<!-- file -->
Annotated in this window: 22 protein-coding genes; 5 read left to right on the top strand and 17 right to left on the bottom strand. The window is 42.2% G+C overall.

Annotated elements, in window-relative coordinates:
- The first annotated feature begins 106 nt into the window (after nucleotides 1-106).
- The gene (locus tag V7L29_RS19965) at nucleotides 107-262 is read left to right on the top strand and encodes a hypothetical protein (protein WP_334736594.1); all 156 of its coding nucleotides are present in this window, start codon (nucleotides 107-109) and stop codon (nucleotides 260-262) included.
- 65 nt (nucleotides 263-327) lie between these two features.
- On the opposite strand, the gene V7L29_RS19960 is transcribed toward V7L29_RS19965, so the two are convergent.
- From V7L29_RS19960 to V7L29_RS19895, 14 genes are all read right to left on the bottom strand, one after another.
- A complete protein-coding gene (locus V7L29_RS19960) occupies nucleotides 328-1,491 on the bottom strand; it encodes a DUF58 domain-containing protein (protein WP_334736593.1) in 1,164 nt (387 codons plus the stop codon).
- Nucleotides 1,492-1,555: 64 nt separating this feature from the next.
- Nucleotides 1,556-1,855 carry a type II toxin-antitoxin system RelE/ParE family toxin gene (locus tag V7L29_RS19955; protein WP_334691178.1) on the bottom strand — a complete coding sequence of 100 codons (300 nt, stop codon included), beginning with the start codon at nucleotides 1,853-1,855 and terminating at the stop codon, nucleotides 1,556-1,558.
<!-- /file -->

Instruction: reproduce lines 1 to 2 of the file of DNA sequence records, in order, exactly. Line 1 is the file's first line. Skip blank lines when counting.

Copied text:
Annotated in this window: 22 protein-coding genes; 5 read left to right on the top strand and 17 right to left on the bottom strand. The window is 42.2% G+C overall.

Annotated elements, in window-relative coordinates: